For many Star Wars fans, Carrie Fisher has been a fixture for 40 years. Princess Leia made her an icon (or was it the other way around?). However, way back in 1976 London, Carrie Fisher was a young woman nearing the end of her teen years, trying to find her way as an adult, and in the process of creating what would go on to become a worldwide phenomenon.
In her new book, The Princess Diarist, Fisher seeks to shed light upon her experiences on the set of Star Wars and off. Turns out, much of her time off set involved her older co-star, Harrison Ford. It’s a topic she has hinted at and danced around previously, but is now confirmed. For the three months they were filming Star Wars in London, Fisher had a secret affair with Ford, who was married with two young children at the time.
It would be easy to write salaciously about their relationship — to dish the dirt — but she doesn’t do that. There are no juicy bits, and she makes it plain no intimate details will be revealed. What does come across clearly is her respect, love, and admiration for Ford. Then and now.
The Princess Diarist came about largely in the aftermath of finding long-hidden diaries she kept during the time of her affair with Ford. One highlight of the book is an extended section featuring selections from those diaries. In them, Fisher tries to come to grips with the situation she has found herself in (a situation she’s not proud of, especially given her father’s history of infidelity), and tries to work out her feelings for a distant, somewhat grumpy, and largely silent Harrison Ford. From poetry to prose, her writings lay bare her insecurities at the time — but also show maturity at times beyond her years. Her long-recognized talent as a writer and storyteller are plain to see in these early diaries.
I can’t help but admire her courage in publishing these intimate peeks into her heart and mind. I never kept a diary, but I can say with absolute confidence I would never want anything I wrote privately when I was 19 years old made public. She takes it on faith that we, the readers, trust and understand her (to the extent we can), and, in turn, she trusts and shares with us.
Another segment of the book involves her relationship with fandom. As we know well, Star Wars fans are a passionate lot — and that has become increasingly clear to Carrie Fisher over the years. While she appreciates and has great affection for her fans, she also talks about her initial reluctance to participate in the convention circuit — referring to it euphemistically as “lap dancing.” At some point, however, she realizes paying the bills is necessary, and you do what you’ve got to do.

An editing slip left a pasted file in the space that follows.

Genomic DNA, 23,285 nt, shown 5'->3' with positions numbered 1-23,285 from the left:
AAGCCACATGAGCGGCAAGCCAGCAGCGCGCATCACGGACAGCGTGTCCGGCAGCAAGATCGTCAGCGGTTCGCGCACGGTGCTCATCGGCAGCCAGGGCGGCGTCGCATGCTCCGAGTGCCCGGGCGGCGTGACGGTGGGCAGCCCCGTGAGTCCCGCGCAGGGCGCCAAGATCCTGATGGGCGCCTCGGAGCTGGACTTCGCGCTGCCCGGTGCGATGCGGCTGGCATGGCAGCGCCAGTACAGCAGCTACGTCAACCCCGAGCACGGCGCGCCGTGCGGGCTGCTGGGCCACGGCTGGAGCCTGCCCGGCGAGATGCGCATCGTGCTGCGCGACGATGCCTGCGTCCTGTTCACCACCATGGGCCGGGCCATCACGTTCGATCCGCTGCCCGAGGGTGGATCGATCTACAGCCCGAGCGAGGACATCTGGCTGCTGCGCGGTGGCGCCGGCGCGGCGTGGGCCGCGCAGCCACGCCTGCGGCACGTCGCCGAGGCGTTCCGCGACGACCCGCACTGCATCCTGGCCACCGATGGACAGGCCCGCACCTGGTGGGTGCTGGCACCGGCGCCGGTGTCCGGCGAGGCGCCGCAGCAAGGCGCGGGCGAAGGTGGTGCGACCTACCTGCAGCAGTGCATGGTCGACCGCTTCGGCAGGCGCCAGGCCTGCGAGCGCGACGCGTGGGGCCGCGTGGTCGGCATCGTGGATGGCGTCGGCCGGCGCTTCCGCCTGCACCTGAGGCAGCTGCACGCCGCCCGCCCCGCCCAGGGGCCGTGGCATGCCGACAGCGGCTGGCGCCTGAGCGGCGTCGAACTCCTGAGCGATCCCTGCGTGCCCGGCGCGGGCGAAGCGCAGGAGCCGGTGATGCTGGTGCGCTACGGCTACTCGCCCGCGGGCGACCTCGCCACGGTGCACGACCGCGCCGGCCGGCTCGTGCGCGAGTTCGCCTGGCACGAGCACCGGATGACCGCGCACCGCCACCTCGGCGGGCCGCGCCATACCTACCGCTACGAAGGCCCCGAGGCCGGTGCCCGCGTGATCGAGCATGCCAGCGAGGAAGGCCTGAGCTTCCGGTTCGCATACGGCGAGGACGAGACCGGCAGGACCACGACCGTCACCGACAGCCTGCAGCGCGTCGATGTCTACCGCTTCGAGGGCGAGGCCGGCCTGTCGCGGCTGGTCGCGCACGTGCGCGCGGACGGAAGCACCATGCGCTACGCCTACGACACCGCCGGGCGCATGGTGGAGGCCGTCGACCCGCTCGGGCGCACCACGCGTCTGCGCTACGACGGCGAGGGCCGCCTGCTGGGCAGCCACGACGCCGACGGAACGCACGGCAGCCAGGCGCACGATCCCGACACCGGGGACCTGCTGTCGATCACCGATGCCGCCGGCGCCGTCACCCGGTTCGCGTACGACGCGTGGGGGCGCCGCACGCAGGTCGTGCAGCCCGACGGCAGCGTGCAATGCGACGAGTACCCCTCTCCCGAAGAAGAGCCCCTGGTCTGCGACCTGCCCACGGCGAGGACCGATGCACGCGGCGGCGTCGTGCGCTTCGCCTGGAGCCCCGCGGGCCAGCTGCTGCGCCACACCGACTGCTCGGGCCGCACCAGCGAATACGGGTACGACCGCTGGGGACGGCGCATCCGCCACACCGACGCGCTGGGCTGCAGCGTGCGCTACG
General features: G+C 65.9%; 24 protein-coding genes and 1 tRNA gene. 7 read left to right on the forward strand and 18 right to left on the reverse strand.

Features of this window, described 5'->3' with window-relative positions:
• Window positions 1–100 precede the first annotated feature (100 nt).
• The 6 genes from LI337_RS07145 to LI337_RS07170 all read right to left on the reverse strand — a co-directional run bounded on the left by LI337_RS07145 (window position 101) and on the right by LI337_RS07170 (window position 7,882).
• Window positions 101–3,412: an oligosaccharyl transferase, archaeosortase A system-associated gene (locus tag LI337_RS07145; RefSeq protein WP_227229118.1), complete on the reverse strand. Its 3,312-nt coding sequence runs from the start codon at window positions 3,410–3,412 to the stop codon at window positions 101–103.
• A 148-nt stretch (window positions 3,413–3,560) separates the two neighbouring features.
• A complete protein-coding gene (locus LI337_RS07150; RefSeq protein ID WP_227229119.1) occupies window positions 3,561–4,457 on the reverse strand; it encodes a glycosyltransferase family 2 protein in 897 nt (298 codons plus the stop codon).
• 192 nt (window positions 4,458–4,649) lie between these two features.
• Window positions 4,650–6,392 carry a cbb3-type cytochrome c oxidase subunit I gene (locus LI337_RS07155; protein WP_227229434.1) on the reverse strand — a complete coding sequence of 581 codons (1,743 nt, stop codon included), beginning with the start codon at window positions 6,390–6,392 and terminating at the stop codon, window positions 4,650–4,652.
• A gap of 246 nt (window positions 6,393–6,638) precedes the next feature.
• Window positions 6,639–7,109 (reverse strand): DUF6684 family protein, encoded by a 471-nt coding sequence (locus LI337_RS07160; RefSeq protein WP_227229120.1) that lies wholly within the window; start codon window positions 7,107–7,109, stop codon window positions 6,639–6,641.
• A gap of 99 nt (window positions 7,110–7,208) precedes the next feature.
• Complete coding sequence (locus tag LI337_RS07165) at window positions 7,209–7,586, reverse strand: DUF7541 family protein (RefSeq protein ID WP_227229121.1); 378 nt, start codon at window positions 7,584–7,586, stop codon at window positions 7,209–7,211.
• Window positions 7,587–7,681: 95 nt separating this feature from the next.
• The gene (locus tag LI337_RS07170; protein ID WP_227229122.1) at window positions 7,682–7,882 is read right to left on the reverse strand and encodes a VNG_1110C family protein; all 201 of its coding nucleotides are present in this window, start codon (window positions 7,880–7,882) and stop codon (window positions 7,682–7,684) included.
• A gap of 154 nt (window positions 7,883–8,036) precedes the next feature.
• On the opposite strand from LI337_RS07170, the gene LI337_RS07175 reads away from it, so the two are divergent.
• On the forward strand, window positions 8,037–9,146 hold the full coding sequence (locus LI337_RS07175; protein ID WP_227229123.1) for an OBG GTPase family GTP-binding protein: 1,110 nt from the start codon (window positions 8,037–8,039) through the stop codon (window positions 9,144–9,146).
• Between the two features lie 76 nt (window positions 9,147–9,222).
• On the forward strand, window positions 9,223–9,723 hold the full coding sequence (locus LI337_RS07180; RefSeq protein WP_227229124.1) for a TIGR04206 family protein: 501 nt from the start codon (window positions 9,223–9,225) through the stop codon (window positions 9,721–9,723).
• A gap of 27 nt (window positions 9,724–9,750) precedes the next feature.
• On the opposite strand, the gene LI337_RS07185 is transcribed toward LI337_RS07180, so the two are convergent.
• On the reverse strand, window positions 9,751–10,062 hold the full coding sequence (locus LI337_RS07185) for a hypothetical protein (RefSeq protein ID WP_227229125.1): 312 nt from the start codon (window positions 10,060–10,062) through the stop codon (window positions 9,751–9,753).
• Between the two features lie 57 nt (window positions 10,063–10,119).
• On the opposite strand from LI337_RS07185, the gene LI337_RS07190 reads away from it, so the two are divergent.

She touches briefly on returning to the galaxy far, far away with The Force Awakens, along with Episodes VIII and IX. I would have liked to have read more of her thoughts on returning after all these years, as well as a bit more on the making of 1977’s Star Wars. However, it’s clear the purpose of this book was accomplished. Airing out her time spent with Harrison Ford is the driving force (pun intended?).
I feared the revelations in the book would lessen my opinion of Carrie Fisher and Harrison Ford. They didn’t. That’s not to say I approved of their intimate involvement, but it was what it was 40 years ago. Frowning on it now makes little difference. Does it affect how I view their characters? In the midst of reading The Princess Diarist, I did have the chance to watch the original trilogy. Admittedly, this fresh knowledge lingered in my mind. I didn’t view that as an impediment to my enjoyment of seeing Han and Leia interact onscreen, however. Given time, any distractions will pass.
The Princess Diarist is a thoroughly enjoyable read overall. Suffering from a few insecurities of my own, there was much I related to. It’s nice to feel a kinship of sorts with someone you’ve never met, but has been part of your life for so very long.
Note: The Princess Diarist contains language and situations not appropriate for younger readers.
Thank you to Penguin Random House and Blue Rider Press for providing a copy of this book for review purposes.Powered by Sidelines